I appreciate the condolence. It's wasn't my camera bag, but my messenger bag. Not only were cameras inside, but also my work laptop with a year's worth of my thesis notes, my identification, my uni paperwork, and all my other academic work for the last year. The legal/academic papers and laptop were only with me because I didn't trust leaving them at the hotel. So it was a perfect storm of bad — unprecedented for me, as I can't ever remember having all that with me at once when out and about. It's been long enough now that my anger is being superseded by the resolve of rebuilding, infused with a new kind of proprietor vigilance (translation: escalating and shifting an already fairly strong awareness to surroundings by articulating defensible spacing in a new way).
Originally Posted by Uncle Bill
OK, that translation was no more helpful.
Since the theft, a lot has gone through my mind, but perhaps none more so than having listened to five different people recount five separate theft incidents at a "downtown Starbucks" — all but one either confirmed or assumed to be the location where I was, while the other was on the Ste-Catherine location (to those not in MTL, there are a total of two in centreville, or downtown, while the rest are mostly clustered out west in the Anglo ghetto). That, plus the Starbucks supervisor being wholly aware that their security camera had been disconnected for months and didn't seem to care about reconnecting it, makes me really wonder if there isn't something bigger at play here. As an urban designer, it's a new, vexing question I'm trying to ask and approach.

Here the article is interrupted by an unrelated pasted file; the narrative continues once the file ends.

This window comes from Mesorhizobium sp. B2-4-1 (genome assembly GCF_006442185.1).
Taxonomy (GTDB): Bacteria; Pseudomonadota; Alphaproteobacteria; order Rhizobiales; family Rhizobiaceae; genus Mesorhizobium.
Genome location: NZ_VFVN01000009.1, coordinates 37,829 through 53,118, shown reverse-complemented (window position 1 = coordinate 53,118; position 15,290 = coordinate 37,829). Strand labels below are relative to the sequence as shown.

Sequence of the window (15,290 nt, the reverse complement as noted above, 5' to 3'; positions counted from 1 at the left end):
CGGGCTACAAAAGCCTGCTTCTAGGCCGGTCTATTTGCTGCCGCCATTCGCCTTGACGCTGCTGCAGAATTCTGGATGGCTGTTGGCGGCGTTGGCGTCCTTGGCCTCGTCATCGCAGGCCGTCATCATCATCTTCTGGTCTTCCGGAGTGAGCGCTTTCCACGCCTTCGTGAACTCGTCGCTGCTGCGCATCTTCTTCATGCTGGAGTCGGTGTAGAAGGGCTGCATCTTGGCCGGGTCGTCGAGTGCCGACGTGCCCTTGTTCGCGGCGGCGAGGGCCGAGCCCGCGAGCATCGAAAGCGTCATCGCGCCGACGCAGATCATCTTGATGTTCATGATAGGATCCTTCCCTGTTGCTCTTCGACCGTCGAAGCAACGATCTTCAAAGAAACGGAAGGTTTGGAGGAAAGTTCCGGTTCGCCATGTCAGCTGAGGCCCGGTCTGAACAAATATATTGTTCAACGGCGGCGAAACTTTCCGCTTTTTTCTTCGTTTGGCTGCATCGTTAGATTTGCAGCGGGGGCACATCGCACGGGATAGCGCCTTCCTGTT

Worse, having learnt a little more about état civil, the distinct system of Québec law, even if I had seen the perp(s) and chased them down, my laying a hand on them, even as they'd have my bag in their hand, could have me apprehended for "assault". In the case of one story in the five aforementioned, this actually happened to one woman who chased after her thief. Both were stopped by police and apprehended. The guy claimed the laptop in the bag was his, but she responded, "OK, explain how my face is on the desktop and why my passwords work?" When her claim panned out, the thief made up an excuse that he "picked up the wrong bag." Apparently, the police didn't arrest him. In another story, the draft of a novel two years in the making, was taken. The novel was never re-written. In all, this system of procedure has left me a bit incredulous.
It won't mar, hopefully, my upcoming experience at McGill, but as I've had a bit more than a week back in Toronto (mostly rebuilding my life and documentation from scratch, literally), my feelings on Montréal are becoming a bit more . . . complicated. I want to be there and hope it'll be a great, redeeming two years, but I worry in a way that I haven't here in Toronto (where yes, my car was once broken into before) or elsewhere. At once, I feel both vulnerable and disallowed to defend myself (unless it's my body under attack, and even then, I don't know to what extent I'm "allowed" to fight back).
As for photography, I am still without a 35mm SLR and will be for a bit longer. My Pentax 645 was home, but one lens (my 75mm, not L.S.) was in the equipment bag inside my messenger bag. After seeing how well the Asahi Pentax H2 w/ 50mm f/1.4 Super-Takumar turned out in low light, I am likely to replace it with the same lens on a similar, pre-Spotmatic body with clip-on meter. I really loved the simplicity and lightness, and the glass just amazed me. As for the stolen Nikon F-801s, I don't know what I'll be doing yet. I just really miss and pine for shooting Kodachrome and have gotten so frustrated when I'm standing somewhere, see a great shot, and then remember that I have nothing on me to capture it.
Last edited by accozzaglia; 08-16-2009 at 05:14 PM. Click to view previous post history.